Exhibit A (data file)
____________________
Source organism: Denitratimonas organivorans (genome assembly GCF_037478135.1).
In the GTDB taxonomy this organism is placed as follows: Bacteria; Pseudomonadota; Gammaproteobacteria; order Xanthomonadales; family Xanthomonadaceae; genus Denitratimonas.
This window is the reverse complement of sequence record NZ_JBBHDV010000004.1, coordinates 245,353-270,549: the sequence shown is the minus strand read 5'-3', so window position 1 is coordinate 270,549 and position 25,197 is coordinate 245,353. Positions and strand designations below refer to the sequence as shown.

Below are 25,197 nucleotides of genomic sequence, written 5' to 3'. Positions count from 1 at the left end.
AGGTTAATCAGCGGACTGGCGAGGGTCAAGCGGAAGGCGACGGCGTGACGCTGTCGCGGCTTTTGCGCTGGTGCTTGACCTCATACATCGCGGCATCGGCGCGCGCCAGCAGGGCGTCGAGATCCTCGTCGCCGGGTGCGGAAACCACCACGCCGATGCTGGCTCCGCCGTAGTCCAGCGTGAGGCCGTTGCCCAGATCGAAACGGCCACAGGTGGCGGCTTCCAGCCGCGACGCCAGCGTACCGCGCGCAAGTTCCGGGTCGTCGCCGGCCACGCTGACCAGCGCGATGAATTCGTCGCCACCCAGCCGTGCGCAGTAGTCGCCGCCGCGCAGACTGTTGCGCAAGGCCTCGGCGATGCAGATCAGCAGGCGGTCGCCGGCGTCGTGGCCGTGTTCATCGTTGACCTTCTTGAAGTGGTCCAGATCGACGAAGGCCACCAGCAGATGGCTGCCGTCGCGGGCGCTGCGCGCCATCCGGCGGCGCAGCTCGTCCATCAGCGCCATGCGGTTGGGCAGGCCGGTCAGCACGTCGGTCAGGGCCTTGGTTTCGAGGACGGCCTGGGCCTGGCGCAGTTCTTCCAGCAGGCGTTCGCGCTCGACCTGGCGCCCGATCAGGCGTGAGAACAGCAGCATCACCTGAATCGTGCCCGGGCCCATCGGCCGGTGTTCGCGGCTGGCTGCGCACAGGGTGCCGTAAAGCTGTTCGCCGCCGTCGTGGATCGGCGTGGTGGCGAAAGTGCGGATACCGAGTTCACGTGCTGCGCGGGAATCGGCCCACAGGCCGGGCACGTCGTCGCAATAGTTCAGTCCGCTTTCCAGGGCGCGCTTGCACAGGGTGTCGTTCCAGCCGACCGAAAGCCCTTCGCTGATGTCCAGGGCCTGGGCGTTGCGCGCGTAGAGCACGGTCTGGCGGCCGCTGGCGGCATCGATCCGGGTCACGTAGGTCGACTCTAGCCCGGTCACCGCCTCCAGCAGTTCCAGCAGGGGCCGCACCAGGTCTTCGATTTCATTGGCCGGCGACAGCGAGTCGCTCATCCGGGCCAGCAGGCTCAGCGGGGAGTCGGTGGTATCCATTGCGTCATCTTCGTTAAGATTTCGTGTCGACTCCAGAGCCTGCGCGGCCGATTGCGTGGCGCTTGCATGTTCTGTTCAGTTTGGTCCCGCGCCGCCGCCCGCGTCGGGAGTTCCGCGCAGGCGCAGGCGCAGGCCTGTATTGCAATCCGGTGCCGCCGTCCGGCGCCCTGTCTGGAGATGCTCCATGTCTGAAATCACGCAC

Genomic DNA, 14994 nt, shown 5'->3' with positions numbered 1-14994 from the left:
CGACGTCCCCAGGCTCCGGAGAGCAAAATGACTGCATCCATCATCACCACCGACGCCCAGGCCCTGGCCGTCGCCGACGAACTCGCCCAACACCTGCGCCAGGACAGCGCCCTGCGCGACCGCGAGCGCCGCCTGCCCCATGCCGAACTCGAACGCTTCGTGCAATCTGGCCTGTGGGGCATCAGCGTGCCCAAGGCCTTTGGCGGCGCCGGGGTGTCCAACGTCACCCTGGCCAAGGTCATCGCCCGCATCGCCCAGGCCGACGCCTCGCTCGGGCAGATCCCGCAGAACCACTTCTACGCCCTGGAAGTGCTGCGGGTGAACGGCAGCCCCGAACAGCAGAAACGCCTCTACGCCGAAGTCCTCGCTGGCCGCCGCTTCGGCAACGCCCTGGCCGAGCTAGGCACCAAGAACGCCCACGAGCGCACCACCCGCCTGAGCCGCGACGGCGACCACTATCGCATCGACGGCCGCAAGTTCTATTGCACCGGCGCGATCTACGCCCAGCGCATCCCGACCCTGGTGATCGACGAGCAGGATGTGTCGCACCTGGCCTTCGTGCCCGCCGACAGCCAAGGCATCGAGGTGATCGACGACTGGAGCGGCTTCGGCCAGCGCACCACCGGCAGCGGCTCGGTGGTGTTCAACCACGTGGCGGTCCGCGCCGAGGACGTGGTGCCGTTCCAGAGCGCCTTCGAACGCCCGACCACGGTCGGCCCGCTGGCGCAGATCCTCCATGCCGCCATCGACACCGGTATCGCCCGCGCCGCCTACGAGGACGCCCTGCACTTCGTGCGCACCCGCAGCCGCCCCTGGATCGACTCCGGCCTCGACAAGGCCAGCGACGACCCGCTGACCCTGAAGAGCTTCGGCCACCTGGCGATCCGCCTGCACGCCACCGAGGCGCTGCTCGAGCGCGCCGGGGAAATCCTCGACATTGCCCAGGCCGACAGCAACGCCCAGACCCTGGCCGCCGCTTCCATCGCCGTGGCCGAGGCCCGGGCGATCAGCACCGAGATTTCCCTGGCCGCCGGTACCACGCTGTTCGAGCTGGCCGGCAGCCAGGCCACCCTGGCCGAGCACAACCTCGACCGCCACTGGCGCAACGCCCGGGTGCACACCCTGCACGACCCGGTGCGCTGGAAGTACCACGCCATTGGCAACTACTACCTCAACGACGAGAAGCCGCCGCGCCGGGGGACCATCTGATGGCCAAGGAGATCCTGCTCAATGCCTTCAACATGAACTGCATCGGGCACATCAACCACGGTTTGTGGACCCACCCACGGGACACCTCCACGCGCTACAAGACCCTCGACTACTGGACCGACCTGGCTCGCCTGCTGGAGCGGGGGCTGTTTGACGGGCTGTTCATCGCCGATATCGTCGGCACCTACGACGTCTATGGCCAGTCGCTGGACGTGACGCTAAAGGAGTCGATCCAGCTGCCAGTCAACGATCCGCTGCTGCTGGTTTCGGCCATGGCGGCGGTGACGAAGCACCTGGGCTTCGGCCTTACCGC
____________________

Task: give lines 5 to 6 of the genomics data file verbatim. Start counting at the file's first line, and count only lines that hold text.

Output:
AGGTTAATCAGCGGACTGGCGAGGGTCAAGCGGAAGGCGACGGCGTGACGCTGTCGCGGCTTTTGCGCTGGTGCTTGACCTCATACATCGCGGCATCGGCGCGCGCCAGCAGGGCGTCGAGATCCTCGTCGCCGGGTGCGGAAACCACCACGCCGATGCTGGCTCCGCCGTAGTCCAGCGTGAGGCCGTTGCCCAGATCGAAACGGCCACAGGTGGCGGCTTCCAGCCGCGACGCCAGCGTACCGCGCGCAAGTTCCGGGTCGTCGCCGGCCACGCTGACCAGCGCGATGAATTCGTCGCCACCCAGCCGTGCGCAGTAGTCGCCGCCGCGCAGACTGTTGCGCAAGGCCTCGGCGATGCAGATCAGCAGGCGGTCGCCGGCGTCGTGGCCGTGTTCATCGTTGACCTTCTTGAAGTGGTCCAGATCGACGAAGGCCACCAGCAGATGGCTGCCGTCGCGGGCGCTGCGCGCCATCCGGCGGCGCAGCTCGTCCATCAGCGCCATGCGGTTGGGCAGGCCGGTCAGCACGTCGGTCAGGGCCTTGGTTTCGAGGACGGCCTGGGCCTGGCGCAGTTCTTCCAGCAGGCGTTCGCGCTCGACCTGGCGCCCGATCAGGCGTGAGAACAGCAGCATCACCTGAATCGTGCCCGGGCCCATCGGCCGGTGTTCGCGGCTGGCTGCGCACAGGGTGCCGTAAAGCTGTTCGCCGCCGTCGTGGATCGGCGTGGTGGCGAAAGTGCGGATACCGAGTTCACGTGCTGCGCGGGAATCGGCCCACAGGCCGGGCACGTCGTCGCAATAGTTCAGTCCGCTTTCCAGGGCGCGCTTGCACAGGGTGTCGTTCCAGCCGACCGAAAGCCCTTCGCTGATGTCCAGGGCCTGGGCGTTGCGCGCGTAGAGCACGGTCTGGCGGCCGCTGGCGGCATCGATCCGGGTCACGTAGGTCGACTCTAGCCCGGTCACCGCCTCCAGCAGTTCCAGCAGGGGCCGCACCAGGTCTTCGATTTCATTGGCCGGCGACAGCGAGTCGCTCATCCGGGCCAGCAGGCTCAGCGGGGAGTCGGTGGTATCCATTGCGTCATCTTCGTTAAGATTTCGTGTCGACTCCAGAGCCTGCGCGGCCGATTGCGTGGCGCTTGCATGTTCTGTTCAGTTTGGTCCCGCGCCGCCGCCCGCGTCGGGAGTTCCGCGCAGGCGCAGGCGCAGGCCTGTATTGCAATCCGGTGCCGCCGTCCGGCGCCCTGTCTGGAGATGCTCCATGTCTGAAATCACGCAC

Genomic DNA, 14994 nt, shown 5'->3' with positions numbered 1-14994 from the left: